At the age of six, my sister told a stranger, “Don’t have a lugubrious day!” Even at a young age, she knew big words. She and my mom would practice vocabulary and would always stop to look up unfamiliar words when reading. They enjoyed distinguishing shades of meaning between similar words.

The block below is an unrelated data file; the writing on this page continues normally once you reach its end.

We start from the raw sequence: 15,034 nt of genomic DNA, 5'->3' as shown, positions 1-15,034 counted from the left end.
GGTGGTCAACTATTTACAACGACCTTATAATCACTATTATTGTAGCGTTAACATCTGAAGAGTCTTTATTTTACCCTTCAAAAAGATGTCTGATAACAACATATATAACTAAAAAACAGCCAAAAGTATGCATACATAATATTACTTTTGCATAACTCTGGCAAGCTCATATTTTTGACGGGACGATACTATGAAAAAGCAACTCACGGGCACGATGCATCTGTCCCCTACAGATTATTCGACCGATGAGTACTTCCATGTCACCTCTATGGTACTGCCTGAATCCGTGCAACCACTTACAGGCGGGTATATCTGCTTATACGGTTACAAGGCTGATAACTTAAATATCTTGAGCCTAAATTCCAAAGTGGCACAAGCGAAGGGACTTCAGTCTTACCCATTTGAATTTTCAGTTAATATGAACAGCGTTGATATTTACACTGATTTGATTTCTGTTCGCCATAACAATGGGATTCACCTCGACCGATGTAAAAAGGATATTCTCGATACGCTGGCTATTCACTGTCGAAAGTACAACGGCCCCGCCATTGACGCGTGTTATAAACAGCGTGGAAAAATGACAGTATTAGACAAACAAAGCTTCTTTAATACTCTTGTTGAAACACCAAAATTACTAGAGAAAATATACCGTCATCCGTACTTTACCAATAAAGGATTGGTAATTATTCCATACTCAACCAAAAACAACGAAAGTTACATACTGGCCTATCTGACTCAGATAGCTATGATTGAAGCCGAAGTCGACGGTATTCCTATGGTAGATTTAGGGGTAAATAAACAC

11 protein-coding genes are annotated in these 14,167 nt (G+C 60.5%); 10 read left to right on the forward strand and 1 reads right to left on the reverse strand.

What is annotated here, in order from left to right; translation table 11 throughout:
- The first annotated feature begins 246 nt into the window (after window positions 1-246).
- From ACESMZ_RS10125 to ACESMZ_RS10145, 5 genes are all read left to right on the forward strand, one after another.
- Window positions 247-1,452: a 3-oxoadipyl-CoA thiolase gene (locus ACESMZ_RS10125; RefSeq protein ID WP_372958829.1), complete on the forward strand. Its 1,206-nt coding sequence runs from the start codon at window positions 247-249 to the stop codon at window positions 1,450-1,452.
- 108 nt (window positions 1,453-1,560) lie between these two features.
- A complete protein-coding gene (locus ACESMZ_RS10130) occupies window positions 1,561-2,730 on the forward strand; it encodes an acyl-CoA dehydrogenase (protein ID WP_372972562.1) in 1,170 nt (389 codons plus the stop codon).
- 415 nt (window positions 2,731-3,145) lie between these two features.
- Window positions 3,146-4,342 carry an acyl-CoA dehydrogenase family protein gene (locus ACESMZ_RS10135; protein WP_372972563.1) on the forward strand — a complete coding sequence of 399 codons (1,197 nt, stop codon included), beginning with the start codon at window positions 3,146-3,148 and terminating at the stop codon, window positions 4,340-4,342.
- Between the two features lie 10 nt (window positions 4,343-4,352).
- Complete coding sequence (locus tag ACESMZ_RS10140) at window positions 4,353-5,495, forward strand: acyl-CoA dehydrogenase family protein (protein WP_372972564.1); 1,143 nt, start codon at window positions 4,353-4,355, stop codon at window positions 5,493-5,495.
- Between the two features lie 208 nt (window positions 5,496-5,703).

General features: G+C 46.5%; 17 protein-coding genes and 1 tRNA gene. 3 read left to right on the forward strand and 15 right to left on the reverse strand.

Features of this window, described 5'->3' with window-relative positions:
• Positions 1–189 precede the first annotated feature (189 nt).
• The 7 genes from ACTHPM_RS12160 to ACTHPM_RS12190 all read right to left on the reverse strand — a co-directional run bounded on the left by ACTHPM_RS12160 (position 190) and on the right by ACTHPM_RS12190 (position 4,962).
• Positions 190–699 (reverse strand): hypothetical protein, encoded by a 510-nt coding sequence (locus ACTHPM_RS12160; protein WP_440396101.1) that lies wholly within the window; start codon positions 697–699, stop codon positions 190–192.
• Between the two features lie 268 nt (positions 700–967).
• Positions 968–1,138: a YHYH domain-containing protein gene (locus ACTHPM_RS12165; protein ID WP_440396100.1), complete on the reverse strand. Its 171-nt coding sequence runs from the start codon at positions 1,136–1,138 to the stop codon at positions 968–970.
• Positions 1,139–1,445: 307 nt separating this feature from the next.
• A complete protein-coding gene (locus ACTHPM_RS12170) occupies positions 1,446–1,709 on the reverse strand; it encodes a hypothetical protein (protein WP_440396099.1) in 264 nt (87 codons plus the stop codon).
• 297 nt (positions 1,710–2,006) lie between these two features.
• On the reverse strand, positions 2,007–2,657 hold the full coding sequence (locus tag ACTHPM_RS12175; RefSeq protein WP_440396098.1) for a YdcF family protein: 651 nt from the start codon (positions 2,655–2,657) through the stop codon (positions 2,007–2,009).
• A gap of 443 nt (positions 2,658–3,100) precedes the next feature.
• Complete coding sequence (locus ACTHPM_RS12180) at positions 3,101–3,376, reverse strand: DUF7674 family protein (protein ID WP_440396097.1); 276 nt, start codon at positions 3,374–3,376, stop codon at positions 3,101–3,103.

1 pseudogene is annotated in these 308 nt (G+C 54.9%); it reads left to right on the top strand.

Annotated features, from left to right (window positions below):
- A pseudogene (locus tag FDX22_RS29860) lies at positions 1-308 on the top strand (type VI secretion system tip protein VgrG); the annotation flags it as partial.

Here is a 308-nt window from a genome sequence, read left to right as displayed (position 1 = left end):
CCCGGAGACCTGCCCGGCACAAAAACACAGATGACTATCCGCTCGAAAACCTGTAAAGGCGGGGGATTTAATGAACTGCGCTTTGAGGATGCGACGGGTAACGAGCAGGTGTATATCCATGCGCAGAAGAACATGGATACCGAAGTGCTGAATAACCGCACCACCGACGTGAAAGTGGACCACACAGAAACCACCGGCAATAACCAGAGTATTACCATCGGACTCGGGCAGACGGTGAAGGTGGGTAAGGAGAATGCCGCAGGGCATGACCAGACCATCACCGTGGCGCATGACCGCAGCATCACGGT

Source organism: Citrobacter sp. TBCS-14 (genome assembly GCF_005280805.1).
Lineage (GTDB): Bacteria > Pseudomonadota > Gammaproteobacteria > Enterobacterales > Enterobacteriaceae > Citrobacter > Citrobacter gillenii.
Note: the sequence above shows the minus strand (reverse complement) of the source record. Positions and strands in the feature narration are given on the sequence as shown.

This was their thing; I didn’t bother. I read for plot, easily skipping over gaping, unfamiliar words. If I could understand the general meaning of the sentence, I wasn’t bothered by a quick skip over a missing word here or there. When it came time to study for the SATs, this attitude showed. I spent a bit of time with flash cards to make up for this. I learned the meaning of obdurate and lachrymose (words that my mom was shocked that I hadn’t known by then). Yet, even with new this new vocab, I didn’t fully understand the importance of words and their power to shape how we see ourselves and the world. (read more…)